World Class Workout 10: Climb the Ladder With Janet Evans

<strong>Janet Evans sits poolside in Barcelona before the 1992 Olympic Games.</strong><br>AP Photo/Russell McPhedran

This World Class Workout is a complex "ladder" swim set that comes from four-time Olympic gold-medalist and former world record holder (in the 400m, 800m and 1,500m freestyle) Janet Evans.

Owning several of the top fastest performances of all time in her respective events (400m freestyle, 400m IM, 800m freestyle, 1,500m freestyle), Janet achieved her accomplishments due in no small part to years of dedication and the completion of monstrous sets requiring superhuman physical conditioning.

Her contribution is important because it is an endurance-building workout that's also designed to help a swimmer develop the "back-half" of their race.

Too often, training long distance develops endurance, but at the expense of speed and pacing consistency. Triathletes especially may focus their swim training solely on completing a mile-long swim without being fatigued for the bike and run legs that follow. However, if these swimmers want to be competitive, it is important for them to be able to finish the last half of their swim strongly and not succumb to a slower pace and fading energy.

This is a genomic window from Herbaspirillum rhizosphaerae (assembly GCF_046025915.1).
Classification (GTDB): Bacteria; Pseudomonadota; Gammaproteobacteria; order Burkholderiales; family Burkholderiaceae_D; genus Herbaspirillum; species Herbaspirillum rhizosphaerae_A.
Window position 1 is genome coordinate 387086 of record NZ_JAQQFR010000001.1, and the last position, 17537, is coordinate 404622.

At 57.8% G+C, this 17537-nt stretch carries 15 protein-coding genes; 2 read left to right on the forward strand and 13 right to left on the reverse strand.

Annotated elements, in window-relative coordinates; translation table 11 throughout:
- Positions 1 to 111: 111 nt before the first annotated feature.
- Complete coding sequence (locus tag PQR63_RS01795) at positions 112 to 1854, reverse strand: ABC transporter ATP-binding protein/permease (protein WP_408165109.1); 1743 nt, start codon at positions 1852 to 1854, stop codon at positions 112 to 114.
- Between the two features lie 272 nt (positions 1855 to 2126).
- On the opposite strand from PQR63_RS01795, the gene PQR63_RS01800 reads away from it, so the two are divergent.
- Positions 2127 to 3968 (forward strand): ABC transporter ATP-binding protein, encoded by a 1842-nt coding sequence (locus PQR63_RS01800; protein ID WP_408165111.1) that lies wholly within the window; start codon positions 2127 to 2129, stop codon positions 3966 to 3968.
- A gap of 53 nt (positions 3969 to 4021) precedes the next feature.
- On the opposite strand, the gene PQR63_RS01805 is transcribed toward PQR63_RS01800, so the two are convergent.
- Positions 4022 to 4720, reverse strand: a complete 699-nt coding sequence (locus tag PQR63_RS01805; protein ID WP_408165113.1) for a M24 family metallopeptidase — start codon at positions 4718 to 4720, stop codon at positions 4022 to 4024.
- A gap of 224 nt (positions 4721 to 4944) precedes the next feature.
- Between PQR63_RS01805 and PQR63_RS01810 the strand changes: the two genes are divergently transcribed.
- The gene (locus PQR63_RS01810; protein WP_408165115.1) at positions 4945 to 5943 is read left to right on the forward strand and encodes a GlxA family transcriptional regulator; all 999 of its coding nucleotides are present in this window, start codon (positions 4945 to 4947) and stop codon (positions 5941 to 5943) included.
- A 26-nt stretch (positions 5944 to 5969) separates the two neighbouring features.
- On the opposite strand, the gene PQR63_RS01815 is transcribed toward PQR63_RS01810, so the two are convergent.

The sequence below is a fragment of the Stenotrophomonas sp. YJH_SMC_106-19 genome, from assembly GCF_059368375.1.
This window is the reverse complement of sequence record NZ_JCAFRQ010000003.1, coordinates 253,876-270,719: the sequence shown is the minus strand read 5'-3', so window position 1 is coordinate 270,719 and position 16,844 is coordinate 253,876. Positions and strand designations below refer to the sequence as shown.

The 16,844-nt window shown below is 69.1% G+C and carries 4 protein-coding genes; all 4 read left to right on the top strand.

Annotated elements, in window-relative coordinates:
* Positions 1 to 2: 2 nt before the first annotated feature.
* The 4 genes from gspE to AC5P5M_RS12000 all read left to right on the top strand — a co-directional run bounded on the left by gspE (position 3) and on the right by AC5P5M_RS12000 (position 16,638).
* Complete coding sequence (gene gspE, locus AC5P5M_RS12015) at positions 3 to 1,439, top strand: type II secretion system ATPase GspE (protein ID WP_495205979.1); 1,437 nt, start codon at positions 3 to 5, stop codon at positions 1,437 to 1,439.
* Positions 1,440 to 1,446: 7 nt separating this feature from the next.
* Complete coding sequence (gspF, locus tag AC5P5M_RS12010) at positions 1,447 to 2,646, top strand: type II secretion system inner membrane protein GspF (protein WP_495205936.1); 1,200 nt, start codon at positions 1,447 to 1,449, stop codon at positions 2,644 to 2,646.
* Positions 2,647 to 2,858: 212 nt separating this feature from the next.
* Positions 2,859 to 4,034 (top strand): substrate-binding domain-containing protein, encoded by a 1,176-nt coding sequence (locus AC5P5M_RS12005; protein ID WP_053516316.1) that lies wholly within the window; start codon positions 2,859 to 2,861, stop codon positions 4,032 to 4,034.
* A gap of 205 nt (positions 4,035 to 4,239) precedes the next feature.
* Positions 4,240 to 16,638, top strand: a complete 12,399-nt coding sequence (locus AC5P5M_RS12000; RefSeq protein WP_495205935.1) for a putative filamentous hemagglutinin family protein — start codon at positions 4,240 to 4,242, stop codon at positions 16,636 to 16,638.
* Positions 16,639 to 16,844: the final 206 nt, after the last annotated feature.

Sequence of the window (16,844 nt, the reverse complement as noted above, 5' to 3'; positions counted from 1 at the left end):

Warm up as you see fit, anywhere from 800 to 2,500 yards/meters of easy swimming, kicking, and pulling with a buoy and paddles. A short warm-up set of 8x50 @ 10 seconds rest can elevate your heart rate and prepare you for the sustained activity soon to follow.

Janet Evans' World Class Workout

1 x 500 @ 6:15
2 x 400 @ 5:00
3 x 300 @ 3:45
4 x 200 @ 2:30
5 x 100 @ 1:15

TOTAL: 3,500 meters

The basic ladder structure of 500, 400, 300, 200, 100 is reconfigured by the amount of repeats within each set—so while you are decreasing the distance swum within each set, you are increasing the amount of times you swim that particular "repeat" distance. As a result, while each set allows you a slightly shorter repeat between each break, you are forced to swim that distance an extra time.

Janet's example is meant for seasoned swimmers who can maintain a base interval of 1:15 per 100m freestyle. Not many people can do this for the 3,500m duration of this set, so modifications are recommended.

If you only have access to a yards pool (rather than meters), you can attempt this interval in yards, though it may still be challenging. A 1:30-base will look like this:

1 x 500 @ 7:30
2 x 400 @ 6:00
3 x 300 @ 4:30
4 x 200 @ 3:00
5 x 100 @ 1:30

Throughout the set, it is most important to make the interval and force yourself to stay on pace. The first 500 should be comfortable but challenging, at approximately 85 percent effort. You should not have more than 10 to 15 seconds rest before launching into the next set of 2x400.

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